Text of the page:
The theme for this edition of Defense Acquisition Research Journal is “Thinking Small in Order to Think Big,” as many of the articles drill down into the important details of processes and procedures in order to develop larger lessons for defense acquisition. The first article, “Survey of Small Business Barriers to Department of Defense Contracts,” by Ronnie Schilling, Thomas A. Mazzuchi, and Shahram Sarkani, examines the factors that small businesses see as inhibiting them from pursuing defense contracts, which Better Buying Power specifically attempts to encourage. They found that lack of communications and long timelines for approvals and decisions were some of the most important reasons cited by small business leaders. The next article, “Using Heuristics for Supportability Analysis of Adaptive Weapon Systems in Combat,” by Samuel H. Amber argues that, given the difficulty of obtaining supportability data on deployed weapon systems that often have been modified for combat, incorporating heuristics as an alternative field data source in the decision matrix can improve the development of supportability requirements.
Shelley M. Cazares, in “The Threat Detection System That Cried Wolf: Reconciling Developers with Operators,” points out that some threat detection systems, which perform well in testing, can generate many false alarms or “cry wolf” in operation. One way to mitigate this problem may be to use these systems as part of a tiered system that, overall, exhibits better performance than each individual system alone. Next, “Increasing Army Supply Chain Performance Using an Integrated End-to-End Metrics System” by Fan T. Tseng, Laird Burns, James T. Simpson, and David Berkowitz describes a process of pulling information from multiple data systems into a single integrated end-to-end performance metrics system that enables a high-level dashboard overview as well as full drill-down capabilities to source-level data and documents. Finally, thinking big rather than thinking small, Roger Witek addresses one of the largest defense acquisition programs in history in “Scandal and Tragedy? Or Acquisition Lessons Relearned by the F-35 Program,” in which he compares the Joint Strike Fighter (JSF) program with previous joint aircraft acquisition programs, and mines observations from think tanks and policy experts in order to weave together a compendium of lessons learned, lessons relearned, and recommendations for future acquisition strategies.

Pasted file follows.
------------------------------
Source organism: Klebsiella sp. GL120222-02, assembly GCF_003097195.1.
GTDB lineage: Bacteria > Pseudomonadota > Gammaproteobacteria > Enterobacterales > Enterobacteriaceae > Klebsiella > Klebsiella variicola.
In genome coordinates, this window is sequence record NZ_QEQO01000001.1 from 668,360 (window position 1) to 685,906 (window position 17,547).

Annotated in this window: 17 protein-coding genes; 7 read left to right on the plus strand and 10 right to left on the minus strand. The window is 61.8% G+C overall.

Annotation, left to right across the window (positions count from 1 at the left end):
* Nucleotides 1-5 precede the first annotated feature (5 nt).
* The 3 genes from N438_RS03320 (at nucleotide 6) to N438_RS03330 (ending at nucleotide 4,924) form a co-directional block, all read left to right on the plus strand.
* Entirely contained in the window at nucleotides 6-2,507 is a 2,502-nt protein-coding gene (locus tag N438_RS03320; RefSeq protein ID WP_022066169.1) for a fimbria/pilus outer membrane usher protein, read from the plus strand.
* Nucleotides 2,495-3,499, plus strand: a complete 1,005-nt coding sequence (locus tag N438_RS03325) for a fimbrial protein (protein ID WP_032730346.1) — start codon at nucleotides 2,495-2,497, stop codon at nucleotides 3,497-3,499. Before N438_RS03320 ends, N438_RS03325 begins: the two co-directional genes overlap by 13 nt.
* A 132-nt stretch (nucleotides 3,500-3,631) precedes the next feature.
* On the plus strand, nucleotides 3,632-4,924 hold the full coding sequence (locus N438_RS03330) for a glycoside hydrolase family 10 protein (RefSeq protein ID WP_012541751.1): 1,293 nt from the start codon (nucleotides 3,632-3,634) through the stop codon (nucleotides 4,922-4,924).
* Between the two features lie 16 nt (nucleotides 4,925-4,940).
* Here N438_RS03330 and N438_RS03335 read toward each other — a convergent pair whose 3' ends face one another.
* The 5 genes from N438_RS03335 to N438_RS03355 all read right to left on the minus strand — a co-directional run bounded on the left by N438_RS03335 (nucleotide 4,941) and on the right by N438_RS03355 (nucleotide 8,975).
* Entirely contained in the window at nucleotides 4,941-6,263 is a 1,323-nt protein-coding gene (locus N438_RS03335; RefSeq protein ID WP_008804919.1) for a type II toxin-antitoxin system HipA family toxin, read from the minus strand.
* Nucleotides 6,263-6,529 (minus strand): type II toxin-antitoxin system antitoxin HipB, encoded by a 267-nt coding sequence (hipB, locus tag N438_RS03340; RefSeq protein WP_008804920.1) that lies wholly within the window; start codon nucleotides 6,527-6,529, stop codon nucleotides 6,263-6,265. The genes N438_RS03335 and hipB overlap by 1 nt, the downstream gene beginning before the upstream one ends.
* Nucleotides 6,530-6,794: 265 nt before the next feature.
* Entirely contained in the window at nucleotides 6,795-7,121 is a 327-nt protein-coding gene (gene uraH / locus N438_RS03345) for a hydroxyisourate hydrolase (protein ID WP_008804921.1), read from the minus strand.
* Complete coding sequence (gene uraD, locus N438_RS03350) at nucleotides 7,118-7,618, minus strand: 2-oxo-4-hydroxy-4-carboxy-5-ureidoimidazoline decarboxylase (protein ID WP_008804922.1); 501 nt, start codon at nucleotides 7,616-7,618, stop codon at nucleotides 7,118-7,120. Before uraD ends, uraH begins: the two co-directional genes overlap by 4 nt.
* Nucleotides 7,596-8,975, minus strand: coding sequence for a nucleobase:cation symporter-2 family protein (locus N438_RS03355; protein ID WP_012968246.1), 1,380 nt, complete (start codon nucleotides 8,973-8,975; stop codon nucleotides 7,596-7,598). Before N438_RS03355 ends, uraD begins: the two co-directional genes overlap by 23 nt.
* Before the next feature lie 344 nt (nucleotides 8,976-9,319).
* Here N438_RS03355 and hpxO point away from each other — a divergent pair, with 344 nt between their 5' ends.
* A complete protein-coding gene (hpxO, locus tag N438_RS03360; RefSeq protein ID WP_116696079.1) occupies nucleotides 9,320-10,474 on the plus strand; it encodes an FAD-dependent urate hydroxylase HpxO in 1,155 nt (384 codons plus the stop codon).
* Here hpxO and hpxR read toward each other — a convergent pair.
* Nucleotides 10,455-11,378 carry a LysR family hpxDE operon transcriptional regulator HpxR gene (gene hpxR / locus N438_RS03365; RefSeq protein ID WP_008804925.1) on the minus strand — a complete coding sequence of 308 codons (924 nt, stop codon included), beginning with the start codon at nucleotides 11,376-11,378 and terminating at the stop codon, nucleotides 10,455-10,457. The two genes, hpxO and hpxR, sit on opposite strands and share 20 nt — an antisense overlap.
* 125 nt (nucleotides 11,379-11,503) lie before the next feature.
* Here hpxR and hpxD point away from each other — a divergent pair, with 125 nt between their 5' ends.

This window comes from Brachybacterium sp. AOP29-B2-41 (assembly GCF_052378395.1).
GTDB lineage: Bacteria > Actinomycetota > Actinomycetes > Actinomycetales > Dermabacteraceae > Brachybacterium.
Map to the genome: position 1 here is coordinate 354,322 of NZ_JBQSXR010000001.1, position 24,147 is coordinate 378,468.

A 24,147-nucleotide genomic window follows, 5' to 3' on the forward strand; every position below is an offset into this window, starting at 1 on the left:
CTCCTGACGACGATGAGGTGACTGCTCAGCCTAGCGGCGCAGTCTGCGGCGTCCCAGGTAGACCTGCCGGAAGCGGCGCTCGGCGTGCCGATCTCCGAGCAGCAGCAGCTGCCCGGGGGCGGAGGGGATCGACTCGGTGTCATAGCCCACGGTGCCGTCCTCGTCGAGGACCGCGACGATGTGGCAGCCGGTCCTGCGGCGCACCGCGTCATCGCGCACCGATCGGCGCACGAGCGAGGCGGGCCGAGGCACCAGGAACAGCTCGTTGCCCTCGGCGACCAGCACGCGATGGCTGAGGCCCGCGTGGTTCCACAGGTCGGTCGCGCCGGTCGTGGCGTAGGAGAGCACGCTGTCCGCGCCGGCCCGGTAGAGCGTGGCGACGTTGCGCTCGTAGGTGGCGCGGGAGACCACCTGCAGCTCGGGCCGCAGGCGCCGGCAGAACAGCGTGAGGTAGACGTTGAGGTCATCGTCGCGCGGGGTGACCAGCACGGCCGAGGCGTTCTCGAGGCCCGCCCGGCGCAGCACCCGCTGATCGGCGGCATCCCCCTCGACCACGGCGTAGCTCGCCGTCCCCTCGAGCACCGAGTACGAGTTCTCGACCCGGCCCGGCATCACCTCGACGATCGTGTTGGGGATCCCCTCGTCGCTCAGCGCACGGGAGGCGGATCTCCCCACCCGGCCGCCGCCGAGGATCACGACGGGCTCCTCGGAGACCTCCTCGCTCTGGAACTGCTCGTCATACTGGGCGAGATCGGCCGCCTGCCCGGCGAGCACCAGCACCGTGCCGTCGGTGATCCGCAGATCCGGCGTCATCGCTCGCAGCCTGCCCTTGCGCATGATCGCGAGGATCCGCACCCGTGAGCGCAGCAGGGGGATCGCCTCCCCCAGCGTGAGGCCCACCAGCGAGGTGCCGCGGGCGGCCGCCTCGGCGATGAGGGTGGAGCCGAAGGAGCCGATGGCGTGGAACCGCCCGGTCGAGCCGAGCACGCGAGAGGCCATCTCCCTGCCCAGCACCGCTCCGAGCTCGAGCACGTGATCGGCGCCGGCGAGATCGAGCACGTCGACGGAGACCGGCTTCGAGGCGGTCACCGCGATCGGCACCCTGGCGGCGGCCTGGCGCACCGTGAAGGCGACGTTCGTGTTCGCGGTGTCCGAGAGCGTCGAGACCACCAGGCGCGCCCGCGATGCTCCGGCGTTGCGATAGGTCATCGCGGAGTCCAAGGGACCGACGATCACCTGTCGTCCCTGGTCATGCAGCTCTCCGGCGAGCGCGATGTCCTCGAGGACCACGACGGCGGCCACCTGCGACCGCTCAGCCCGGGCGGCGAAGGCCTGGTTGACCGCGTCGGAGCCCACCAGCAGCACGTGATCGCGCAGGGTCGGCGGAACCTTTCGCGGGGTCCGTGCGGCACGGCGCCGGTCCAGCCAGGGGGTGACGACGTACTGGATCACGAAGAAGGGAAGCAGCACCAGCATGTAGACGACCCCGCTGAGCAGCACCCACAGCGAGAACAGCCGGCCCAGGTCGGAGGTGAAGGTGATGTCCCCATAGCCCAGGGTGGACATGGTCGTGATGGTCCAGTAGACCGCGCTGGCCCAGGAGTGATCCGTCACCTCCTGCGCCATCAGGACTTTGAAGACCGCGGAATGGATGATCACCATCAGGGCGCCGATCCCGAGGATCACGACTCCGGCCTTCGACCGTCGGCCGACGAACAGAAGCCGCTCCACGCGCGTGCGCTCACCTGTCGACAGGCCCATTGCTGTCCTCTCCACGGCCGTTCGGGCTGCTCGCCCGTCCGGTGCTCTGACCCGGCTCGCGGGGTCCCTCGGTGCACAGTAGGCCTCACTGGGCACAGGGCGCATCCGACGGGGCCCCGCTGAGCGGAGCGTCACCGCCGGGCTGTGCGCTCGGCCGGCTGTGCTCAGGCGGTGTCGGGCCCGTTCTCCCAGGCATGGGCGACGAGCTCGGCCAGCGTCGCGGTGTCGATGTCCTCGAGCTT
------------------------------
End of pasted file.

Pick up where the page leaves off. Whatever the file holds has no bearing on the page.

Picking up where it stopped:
The article “Federally Mandated Furloughs: The Effect on Organizational Commitment and Organizational Citizenship Behavior” by Robert L. Shepherd is available in full in the online edition of the Defense Acquisition Research Journal, and abstracted in the printed version. It identifies the negative effects associated with furloughs, such as decreases in morale, lowered productivity rates, and increases in employee turnover so that managers can more effectively address them.
The featured book in this issue’s Defense Acquisition Professional Reading List is Rational Action: The Sciences of Policy in Britain and America, 1940–1960 by William Thomas, reviewed by Petros Boutselis of the Centre for Defence Acquisition at Cranfield University UK.
As a final note, the Defense Acquisition University Press is now officially a member of the Publishers International Linking Association, Inc. (PILA), a non-profit which operates the collaborative organization, CrossRef. Now that membership is established, CrossRef allows us, through the use of technology, an affordable means of providing continuous access to the scholarly material we publish. CrossRef DOIs (Digital Object Identifiers) also gives us the means to establish unique identifiers which serve as persistent and actionable links to intellectual property online.
What this means for both the authors and readers of the Defense ARJ, is that the articles are now afforded both more exposure and greater consistency, for unlike URLs which are subject to change, DOIs never change. With proper implementation, DOI citation links are an invaluable tool for both researchers and readers alike to help them get to the material they want when they need it.
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